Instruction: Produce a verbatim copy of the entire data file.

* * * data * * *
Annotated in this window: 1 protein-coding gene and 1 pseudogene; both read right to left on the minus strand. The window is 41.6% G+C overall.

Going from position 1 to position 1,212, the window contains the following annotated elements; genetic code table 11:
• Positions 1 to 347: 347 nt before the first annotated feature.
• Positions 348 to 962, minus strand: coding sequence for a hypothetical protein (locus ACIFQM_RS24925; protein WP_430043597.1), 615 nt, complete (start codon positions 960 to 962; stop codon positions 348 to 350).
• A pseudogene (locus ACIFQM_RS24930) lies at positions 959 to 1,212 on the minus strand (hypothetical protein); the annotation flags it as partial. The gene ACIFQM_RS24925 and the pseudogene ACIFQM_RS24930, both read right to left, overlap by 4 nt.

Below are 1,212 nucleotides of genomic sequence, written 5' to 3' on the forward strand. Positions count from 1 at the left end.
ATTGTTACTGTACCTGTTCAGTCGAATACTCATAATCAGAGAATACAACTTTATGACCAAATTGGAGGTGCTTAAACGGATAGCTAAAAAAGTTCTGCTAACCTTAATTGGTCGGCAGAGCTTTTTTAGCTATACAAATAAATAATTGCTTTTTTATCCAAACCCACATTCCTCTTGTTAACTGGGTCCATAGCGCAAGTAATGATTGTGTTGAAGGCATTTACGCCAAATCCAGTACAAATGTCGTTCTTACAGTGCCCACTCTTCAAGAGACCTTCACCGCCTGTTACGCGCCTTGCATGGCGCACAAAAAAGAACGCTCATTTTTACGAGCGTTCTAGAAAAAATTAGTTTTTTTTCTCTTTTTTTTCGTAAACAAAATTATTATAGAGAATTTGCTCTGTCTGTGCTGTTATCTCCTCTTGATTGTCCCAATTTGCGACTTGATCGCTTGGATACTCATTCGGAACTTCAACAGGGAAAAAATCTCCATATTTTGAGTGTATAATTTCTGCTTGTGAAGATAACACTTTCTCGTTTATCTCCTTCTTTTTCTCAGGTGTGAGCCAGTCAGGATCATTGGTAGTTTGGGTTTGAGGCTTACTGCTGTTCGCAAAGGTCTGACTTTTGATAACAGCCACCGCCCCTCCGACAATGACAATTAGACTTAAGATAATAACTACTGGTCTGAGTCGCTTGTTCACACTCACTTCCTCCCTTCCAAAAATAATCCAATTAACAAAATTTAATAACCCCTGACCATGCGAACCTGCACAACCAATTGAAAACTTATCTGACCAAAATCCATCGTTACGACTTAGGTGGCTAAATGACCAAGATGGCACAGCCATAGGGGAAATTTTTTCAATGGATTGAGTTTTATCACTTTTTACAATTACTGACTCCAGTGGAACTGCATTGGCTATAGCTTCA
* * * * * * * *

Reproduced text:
Annotated in this window: 1 protein-coding gene and 1 pseudogene; both read right to left on the minus strand. The window is 41.6% G+C overall.

Going from position 1 to position 1,212, the window contains the following annotated elements; genetic code table 11:
• Positions 1 to 347: 347 nt before the first annotated feature.
• Positions 348 to 962, minus strand: coding sequence for a hypothetical protein (locus ACIFQM_RS24925; protein WP_430043597.1), 615 nt, complete (start codon positions 960 to 962; stop codon positions 348 to 350).
• A pseudogene (locus ACIFQM_RS24930) lies at positions 959 to 1,212 on the minus strand (hypothetical protein); the annotation flags it as partial. The gene ACIFQM_RS24925 and the pseudogene ACIFQM_RS24930, both read right to left, overlap by 4 nt.

Below are 1,212 nucleotides of genomic sequence, written 5' to 3' on the forward strand. Positions count from 1 at the left end.
ATTGTTACTGTACCTGTTCAGTCGAATACTCATAATCAGAGAATACAACTTTATGACCAAATTGGAGGTGCTTAAACGGATAGCTAAAAAAGTTCTGCTAACCTTAATTGGTCGGCAGAGCTTTTTTAGCTATACAAATAAATAATTGCTTTTTTATCCAAACCCACATTCCTCTTGTTAACTGGGTCCATAGCGCAAGTAATGATTGTGTTGAAGGCATTTACGCCAAATCCAGTACAAATGTCGTTCTTACAGTGCCCACTCTTCAAGAGACCTTCACCGCCTGTTACGCGCCTTGCATGGCGCACAAAAAAGAACGCTCATTTTTACGAGCGTTCTAGAAAAAATTAGTTTTTTTTCTCTTTTTTTTCGTAAACAAAATTATTATAGAGAATTTGCTCTGTCTGTGCTGTTATCTCCTCTTGATTGTCCCAATTTGCGACTTGATCGCTTGGATACTCATTCGGAACTTCAACAGGGAAAAAATCTCCATATTTTGAGTGTATAATTTCTGCTTGTGAAGATAACACTTTCTCGTTTATCTCCTTCTTTTTCTCAGGTGTGAGCCAGTCAGGATCATTGGTAGTTTGGGTTTGAGGCTTACTGCTGTTCGCAAAGGTCTGACTTTTGATAACAGCCACCGCCCCTCCGACAATGACAATTAGACTTAAGATAATAACTACTGGTCTGAGTCGCTTGTTCACACTCACTTCCTCCCTTCCAAAAATAATCCAATTAACAAAATTTAATAACCCCTGACCATGCGAACCTGCACAACCAATTGAAAACTTATCTGACCAAAATCCATCGTTACGACTTAGGTGGCTAAATGACCAAGATGGCACAGCCATAGGGGAAATTTTTTCAATGGATTGAGTTTTATCACTTTTTACAATTACTGACTCCAGTGGAACTGCATTGGCTATAGCTTCA